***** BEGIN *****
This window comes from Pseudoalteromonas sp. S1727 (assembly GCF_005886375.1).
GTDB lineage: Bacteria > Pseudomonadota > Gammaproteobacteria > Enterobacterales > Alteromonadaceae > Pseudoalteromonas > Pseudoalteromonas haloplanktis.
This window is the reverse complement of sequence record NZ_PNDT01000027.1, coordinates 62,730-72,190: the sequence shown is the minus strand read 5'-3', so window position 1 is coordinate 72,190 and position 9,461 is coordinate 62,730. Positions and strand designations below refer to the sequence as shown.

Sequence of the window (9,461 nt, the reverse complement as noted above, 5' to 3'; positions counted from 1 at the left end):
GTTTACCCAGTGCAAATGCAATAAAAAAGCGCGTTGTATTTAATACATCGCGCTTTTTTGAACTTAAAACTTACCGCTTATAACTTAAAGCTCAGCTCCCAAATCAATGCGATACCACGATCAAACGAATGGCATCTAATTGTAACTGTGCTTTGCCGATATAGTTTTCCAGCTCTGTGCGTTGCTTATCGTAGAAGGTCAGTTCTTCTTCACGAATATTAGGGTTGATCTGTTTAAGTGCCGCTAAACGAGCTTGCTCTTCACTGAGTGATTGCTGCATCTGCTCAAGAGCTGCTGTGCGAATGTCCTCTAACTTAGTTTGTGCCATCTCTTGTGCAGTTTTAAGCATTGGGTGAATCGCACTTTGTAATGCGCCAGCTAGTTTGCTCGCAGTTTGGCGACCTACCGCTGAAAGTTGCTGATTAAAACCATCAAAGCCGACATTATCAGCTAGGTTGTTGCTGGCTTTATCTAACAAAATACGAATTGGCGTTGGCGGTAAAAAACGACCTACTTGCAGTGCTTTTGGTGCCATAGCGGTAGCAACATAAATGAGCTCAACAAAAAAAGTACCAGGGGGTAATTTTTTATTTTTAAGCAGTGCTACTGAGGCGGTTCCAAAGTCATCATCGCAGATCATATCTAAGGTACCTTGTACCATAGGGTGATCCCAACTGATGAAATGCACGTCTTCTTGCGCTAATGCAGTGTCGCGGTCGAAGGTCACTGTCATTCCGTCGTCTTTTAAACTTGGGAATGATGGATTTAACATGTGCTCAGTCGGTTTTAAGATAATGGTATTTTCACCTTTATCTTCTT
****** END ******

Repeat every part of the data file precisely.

This window comes from Pseudoalteromonas sp. S1727 (assembly GCF_005886375.1).
GTDB lineage: Bacteria > Pseudomonadota > Gammaproteobacteria > Enterobacterales > Alteromonadaceae > Pseudoalteromonas > Pseudoalteromonas haloplanktis.
This window is the reverse complement of sequence record NZ_PNDT01000027.1, coordinates 62,730-72,190: the sequence shown is the minus strand read 5'-3', so window position 1 is coordinate 72,190 and position 9,461 is coordinate 62,730. Positions and strand designations below refer to the sequence as shown.

Sequence of the window (9,461 nt, the reverse complement as noted above, 5' to 3'; positions counted from 1 at the left end):
GTTTACCCAGTGCAAATGCAATAAAAAAGCGCGTTGTATTTAATACATCGCGCTTTTTTGAACTTAAAACTTACCGCTTATAACTTAAAGCTCAGCTCCCAAATCAATGCGATACCACGATCAAACGAATGGCATCTAATTGTAACTGTGCTTTGCCGATATAGTTTTCCAGCTCTGTGCGTTGCTTATCGTAGAAGGTCAGTTCTTCTTCACGAATATTAGGGTTGATCTGTTTAAGTGCCGCTAAACGAGCTTGCTCTTCACTGAGTGATTGCTGCATCTGCTCAAGAGCTGCTGTGCGAATGTCCTCTAACTTAGTTTGTGCCATCTCTTGTGCAGTTTTAAGCATTGGGTGAATCGCACTTTGTAATGCGCCAGCTAGTTTGCTCGCAGTTTGGCGACCTACCGCTGAAAGTTGCTGATTAAAACCATCAAAGCCGACATTATCAGCTAGGTTGTTGCTGGCTTTATCTAACAAAATACGAATTGGCGTTGGCGGTAAAAAACGACCTACTTGCAGTGCTTTTGGTGCCATAGCGGTAGCAACATAAATGAGCTCAACAAAAAAAGTACCAGGGGGTAATTTTTTATTTTTAAGCAGTGCTACTGAGGCGGTTCCAAAGTCATCATCGCAGATCATATCTAAGGTACCTTGTACCATAGGGTGATCCCAACTGATGAAATGCACGTCTTCTTGCGCTAATGCAGTGTCGCGGTCGAAGGTCACTGTCATTCCGTCGTCTTTTAAACTTGGGAATGATGGATTTAACATGTGCTCAGTCGGTTTTAAGATAATGGTATTTTCACCTTTATCTTCTT